If you are in a hole, the first thing you should do is ... ask yourself whether you are really in a hole, or whether in fact you are sitting on the top of a mountain, ruler of all you survey. There will be a lot of hole-sitting in Brighton this week, I predict. Some members of the Labour Party have PhDs in looking on the gloomy side of life.
Hence the funereal tone of the latest assessment of the prospects for modern social democracy in Renewal, the Labour journal, written by three bright lights of the modernising faction which once gave Tony Blair the closest thing to a power base in the party. (Cheekily, Renewal still carries Blair's name at the head of its editorial advisory board.)
The first heading, in an editorial about why Labour might lose the next election in a reverse landslide, is: "The hole we are in and how we got there." This is extraordinary. The party assembles in Brighton today for its last conference before an election at which the near-universal assumption is that it will win a third term. That is third, as in the ordinal form of three, which is one more than two, and two more than one. Or third term, as in 12 years of Labour government, with no obvious impediment to extending it to 16 years.
A jet-lagged and confused foreign correspondent might assume, in some of the fringe meetings at Labour conference this week, that they had stumbled into a soul-searching session of US Democrats. "Why the long face, John?" has been the big question in American politics since the primaries, and we are beginning to find the answer. But why the long faces here? Yes, the Liberal Democrats are doing well in our opinion poll today. If that is the sort of bounce they can get simply from being on television, they are well placed for an election campaign in which the broadcasters are required to give them airtime. But that may simply make it harder for Michael Howard to challenge Blair - even with Labour's lead an anaemic two percentage points Blair is heading for a majority of more than 60.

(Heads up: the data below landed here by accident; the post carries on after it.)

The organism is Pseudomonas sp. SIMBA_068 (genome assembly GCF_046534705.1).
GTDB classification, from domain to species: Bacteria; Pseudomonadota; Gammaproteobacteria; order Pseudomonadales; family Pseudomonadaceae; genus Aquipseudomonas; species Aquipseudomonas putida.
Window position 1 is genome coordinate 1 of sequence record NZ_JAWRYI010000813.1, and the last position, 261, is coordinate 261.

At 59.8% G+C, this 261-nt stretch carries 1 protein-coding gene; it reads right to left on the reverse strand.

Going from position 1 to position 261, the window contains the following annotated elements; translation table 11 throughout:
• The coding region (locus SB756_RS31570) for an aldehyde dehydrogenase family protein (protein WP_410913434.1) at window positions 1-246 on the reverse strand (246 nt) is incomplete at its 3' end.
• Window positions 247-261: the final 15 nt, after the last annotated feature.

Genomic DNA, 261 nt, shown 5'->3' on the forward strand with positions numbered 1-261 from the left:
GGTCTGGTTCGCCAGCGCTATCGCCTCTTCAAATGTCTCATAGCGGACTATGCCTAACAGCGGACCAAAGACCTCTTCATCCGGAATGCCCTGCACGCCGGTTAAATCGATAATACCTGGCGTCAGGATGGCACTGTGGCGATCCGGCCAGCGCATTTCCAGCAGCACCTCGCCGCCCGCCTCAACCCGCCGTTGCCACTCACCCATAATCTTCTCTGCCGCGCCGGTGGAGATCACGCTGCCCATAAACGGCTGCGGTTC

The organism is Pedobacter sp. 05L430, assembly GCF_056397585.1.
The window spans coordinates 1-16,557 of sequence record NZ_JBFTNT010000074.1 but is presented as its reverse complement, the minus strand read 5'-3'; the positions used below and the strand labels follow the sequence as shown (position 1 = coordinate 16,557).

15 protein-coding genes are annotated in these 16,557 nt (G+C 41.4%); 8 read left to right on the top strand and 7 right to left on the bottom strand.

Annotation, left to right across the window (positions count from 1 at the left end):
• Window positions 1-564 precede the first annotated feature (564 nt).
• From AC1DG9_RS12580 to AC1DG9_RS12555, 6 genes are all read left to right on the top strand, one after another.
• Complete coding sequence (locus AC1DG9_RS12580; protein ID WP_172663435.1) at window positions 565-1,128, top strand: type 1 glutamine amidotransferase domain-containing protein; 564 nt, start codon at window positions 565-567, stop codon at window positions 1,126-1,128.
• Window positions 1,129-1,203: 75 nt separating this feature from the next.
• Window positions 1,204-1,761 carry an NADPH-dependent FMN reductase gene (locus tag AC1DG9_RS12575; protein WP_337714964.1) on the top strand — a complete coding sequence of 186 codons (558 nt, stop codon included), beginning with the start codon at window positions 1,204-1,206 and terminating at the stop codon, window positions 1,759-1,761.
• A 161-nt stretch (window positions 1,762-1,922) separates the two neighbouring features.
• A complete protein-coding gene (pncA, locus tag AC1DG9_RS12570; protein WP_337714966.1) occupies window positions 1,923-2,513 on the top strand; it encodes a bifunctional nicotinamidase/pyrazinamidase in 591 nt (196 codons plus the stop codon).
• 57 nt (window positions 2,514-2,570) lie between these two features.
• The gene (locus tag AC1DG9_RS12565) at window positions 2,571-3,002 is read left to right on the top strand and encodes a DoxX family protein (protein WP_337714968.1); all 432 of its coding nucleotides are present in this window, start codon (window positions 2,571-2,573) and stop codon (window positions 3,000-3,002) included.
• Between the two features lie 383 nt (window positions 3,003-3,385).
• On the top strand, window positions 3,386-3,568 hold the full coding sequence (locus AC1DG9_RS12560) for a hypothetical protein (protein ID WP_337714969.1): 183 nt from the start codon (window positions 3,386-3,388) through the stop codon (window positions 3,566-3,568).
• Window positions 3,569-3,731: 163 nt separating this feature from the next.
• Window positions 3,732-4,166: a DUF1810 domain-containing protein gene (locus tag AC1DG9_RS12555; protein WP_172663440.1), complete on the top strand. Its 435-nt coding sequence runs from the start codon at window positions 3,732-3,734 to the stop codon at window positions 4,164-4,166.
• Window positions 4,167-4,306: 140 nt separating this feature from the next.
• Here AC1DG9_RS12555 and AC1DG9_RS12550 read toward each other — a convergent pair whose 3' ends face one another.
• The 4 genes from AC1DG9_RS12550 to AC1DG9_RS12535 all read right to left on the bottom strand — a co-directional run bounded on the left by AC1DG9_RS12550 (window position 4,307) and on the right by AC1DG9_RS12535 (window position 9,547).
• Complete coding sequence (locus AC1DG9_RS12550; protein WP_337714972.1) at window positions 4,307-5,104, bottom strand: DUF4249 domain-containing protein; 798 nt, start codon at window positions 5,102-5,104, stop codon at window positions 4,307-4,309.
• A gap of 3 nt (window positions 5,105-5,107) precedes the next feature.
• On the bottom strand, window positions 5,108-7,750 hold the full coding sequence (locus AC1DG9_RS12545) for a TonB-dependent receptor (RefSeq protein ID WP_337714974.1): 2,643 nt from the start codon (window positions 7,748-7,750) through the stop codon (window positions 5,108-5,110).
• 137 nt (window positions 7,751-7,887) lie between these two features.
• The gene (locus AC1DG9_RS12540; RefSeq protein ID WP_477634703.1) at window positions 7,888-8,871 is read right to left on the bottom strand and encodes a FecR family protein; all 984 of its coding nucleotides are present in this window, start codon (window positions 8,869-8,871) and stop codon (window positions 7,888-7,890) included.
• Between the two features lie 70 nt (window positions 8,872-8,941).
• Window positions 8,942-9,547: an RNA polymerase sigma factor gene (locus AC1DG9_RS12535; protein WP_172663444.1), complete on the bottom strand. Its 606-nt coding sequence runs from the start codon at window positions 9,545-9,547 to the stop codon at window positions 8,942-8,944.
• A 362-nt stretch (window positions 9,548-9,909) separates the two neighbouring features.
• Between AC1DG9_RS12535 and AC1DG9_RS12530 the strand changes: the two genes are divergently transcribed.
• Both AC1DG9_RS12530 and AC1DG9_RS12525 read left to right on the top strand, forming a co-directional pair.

Faced with the prospect of Labour governing for a generation, though, the troglodytes of Renewal are still digging. The party is "sleepwalking to a probable victory" at the next election, "but with no real sense of why or how". This is not an isolated view. On the contrary, it is almost the consensus among the left-liberal commentocracy. Blair is the most successful leader of the progressive tendency in British politics since at least Lloyd George, and it feels like failure. Mostly, of course, this is down to the war, although it may be that pessimism and oppositionalism run through parts of the left like seams of basalt. Much of this critique of Blair would probably have developed, perhaps more slowly, even if he had said to George Bush at the summit on the Azores on 16 March last year: "So far, friend, but no further."
But the invasion of Iraq has incensed a large section of opinion, almost beyond reason. One otherwise serious columnist recently summarised approvingly the view of some senior civil servants, present and former: "Every day he [Blair] remains is an affront to the constitution." Suddenly, we are transported back to the Thatcher years, elective dictatorship and all; to a prime minister whose hold on office is, according to right-thinking opinion, so obviously illegitimate that we can only wonder at the failure of the checks and balances of our unwritten constitution to activate the ejector button. Then it was mass unemployment; now it is Iraq.